Housing and the Agriculture Industry in the Midwest

Housing markets in the Midwest have experienced weakness in recent quarters. For example, single-family permits posted a 3.6% decline in year-to-date data when comparing December 2018 level with December 2017 in the Midwest. Single-family permitting for the first four months of 2019 are down 11.3% in the Midwest when compared to the opening months of 2018. As of April, new home sales are down 7.4% on a month-over-month basis compared to March 2019. These declines are due, in part, to weakness in the agriculture sector and will be further challenged by recent weather issues, including tornado damage.

According to the Bureau of Economic Analysis’s definition, the Midwest is divided into two main areas; The Great Lakes and the Plains regions. The Great Lakes region includes Ohio, Michigan, Indiana, Illinois, and Wisconsin. The Plains include North Dakota, South Dakota, Nebraska, Kansas, Minnesota, Iowa, and Missouri.

With respect to single-family permits across these states, the current level of the recovery since the recession can be compared to the levels seen in 1980s. Between 2007 and 2017, only Michigan posted growth (at a rate of 9.3%). The largest decline was in Illinois (-58.5%), followed by Wisconsin (-27.6%), and Kansas (-25.7%). On average these 12 states posted a decline of 16.0% in single-family permits issued in the last decade.

Underlying macroeconomic weakness is behind much of these declines. Between 1998 and 2018, Great Lakes and the Plains Regions real GDP growth averaged only 1.3% and 1.9% respectively. Despite these numbers, agriculture expansion was sustaining this region. Agriculture, forestry, fishing, and hunting industry grew at an average of 2.7% (Great Lakes) and 3.1% (Plains) during this time period. The trendline is very similar when the farming sector is separated out from agriculture, forestry, fishing, and hunting industry grouping.  Historical average real GDP growth in the farming sector between 1998-2017 for the Great Lakes region was 3.4%, with 3.6% for the Plains region. However, since the Great Recession, average real GDP growth in this sector was only 2.4% (Great Lakes) and 1.1% (Plains).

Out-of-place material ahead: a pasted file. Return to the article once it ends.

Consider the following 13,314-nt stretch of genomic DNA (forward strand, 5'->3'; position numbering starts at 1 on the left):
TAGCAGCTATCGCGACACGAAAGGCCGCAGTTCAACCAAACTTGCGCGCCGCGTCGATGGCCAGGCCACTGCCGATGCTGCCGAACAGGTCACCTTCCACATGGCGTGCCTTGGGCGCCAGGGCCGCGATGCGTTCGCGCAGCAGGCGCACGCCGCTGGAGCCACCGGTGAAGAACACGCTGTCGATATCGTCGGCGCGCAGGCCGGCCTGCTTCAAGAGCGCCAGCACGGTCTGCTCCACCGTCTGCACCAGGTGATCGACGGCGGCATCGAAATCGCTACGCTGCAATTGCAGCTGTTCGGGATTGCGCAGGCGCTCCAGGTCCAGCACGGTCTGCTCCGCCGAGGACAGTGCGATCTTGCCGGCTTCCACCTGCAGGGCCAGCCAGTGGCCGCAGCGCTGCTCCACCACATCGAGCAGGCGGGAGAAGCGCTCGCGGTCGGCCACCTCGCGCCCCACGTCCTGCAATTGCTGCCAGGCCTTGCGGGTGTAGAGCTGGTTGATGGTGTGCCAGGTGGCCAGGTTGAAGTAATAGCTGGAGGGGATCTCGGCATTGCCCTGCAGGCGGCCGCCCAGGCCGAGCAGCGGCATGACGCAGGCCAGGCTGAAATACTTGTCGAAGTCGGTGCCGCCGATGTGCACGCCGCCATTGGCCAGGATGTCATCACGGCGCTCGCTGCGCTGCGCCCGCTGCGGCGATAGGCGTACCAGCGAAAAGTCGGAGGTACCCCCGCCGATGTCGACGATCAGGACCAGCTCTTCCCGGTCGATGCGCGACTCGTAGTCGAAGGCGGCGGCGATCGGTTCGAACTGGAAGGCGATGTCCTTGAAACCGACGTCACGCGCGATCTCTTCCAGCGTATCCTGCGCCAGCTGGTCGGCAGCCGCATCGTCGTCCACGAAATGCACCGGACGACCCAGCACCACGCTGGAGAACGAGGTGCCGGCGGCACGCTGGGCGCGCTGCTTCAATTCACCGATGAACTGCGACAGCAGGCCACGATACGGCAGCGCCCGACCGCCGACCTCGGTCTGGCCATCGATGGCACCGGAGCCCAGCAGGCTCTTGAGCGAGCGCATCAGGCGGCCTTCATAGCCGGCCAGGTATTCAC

And recent data has been worse. In 2017, nationally, the farming sector declined 6.5% compared with 2016. In the Plains region, the decline was substantially higher at 13.3%, while the Great Lakes saw decline of 10.4%. According to IMF data retrieved via FRED, the global price of corn has been declining since 2013. The average price decline between 2013 and 2016 was 14.2%. Along with corn, the price of soybeans has also been declining in recent years. The average price growth in soybeans between 2007 and 2017 was only been 1.2%. The Producer Price Index by Commodity for Farm Products, shows no change in soybean while corn shows only a 0.2% increase between 2009 and 2019.

The United States trade conflict with China is contributing to the fluctuations in the price of soybeans. China used to buy 60.0% of U.S. soybean exports but has bought almost none for months due to the tariff dispute, pushing prices to a decade low in May 2019.

Additionally, employment in the agriculture sector across the 12 states has been declining. Between 1998 and 2018, the average decline in agriculture employment across the 12 states was 18.1%. Illinois declined by 25.6%, which was the largest decline in employment in this category during this time followed by Missouri (-24.6%) and Kansas (-20.7%).

Agriculture is an important driver of local economies in the Midwest. Thus, while sector growth is declining or constrained and employment continues to decline, housing and construction markets in the Midwest will remain under pressure.



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